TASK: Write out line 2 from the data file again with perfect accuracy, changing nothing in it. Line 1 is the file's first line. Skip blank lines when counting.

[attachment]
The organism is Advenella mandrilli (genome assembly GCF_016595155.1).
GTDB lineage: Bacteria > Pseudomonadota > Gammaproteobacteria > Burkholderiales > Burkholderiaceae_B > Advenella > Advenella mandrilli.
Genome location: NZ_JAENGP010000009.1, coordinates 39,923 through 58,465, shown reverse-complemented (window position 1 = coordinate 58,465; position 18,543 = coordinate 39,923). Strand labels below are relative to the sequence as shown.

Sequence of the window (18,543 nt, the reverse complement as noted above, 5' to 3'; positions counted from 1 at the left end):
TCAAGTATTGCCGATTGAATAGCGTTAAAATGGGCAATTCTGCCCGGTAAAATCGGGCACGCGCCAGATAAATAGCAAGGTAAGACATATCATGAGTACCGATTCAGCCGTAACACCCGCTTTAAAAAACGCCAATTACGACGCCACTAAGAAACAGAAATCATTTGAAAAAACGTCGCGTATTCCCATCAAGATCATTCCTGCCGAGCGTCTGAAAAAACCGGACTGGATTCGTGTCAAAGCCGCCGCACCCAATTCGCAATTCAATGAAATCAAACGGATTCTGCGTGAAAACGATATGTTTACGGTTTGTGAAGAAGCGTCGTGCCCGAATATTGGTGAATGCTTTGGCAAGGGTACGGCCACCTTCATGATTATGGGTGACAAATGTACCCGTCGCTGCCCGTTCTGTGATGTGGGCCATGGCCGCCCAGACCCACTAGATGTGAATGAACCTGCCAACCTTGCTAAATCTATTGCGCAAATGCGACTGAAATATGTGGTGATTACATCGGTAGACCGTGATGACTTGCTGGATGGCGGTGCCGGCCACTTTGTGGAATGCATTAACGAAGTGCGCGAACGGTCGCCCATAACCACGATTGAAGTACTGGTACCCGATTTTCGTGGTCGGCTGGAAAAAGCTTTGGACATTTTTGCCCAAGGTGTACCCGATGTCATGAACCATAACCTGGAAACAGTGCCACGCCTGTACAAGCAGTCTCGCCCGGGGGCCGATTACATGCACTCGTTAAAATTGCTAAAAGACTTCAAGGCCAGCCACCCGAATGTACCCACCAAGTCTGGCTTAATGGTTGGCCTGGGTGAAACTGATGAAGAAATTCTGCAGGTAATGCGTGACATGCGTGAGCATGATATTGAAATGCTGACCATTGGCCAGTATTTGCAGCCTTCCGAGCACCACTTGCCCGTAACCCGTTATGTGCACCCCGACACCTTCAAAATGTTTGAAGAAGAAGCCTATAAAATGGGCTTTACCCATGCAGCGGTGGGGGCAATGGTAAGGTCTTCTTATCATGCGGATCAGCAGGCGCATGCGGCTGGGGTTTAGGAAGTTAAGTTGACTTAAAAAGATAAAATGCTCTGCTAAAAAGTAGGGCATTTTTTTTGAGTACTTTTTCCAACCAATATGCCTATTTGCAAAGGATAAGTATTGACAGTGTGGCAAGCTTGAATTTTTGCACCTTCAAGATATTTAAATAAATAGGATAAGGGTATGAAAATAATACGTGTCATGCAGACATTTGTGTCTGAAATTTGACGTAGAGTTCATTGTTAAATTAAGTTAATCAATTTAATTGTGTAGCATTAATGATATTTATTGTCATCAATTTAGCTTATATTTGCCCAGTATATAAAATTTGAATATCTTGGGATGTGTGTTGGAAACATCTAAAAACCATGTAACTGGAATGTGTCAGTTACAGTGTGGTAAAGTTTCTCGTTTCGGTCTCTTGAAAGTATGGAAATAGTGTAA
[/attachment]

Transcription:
GTDB lineage: Bacteria > Pseudomonadota > Gammaproteobacteria > Burkholderiales > Burkholderiaceae_B > Advenella > Advenella mandrilli.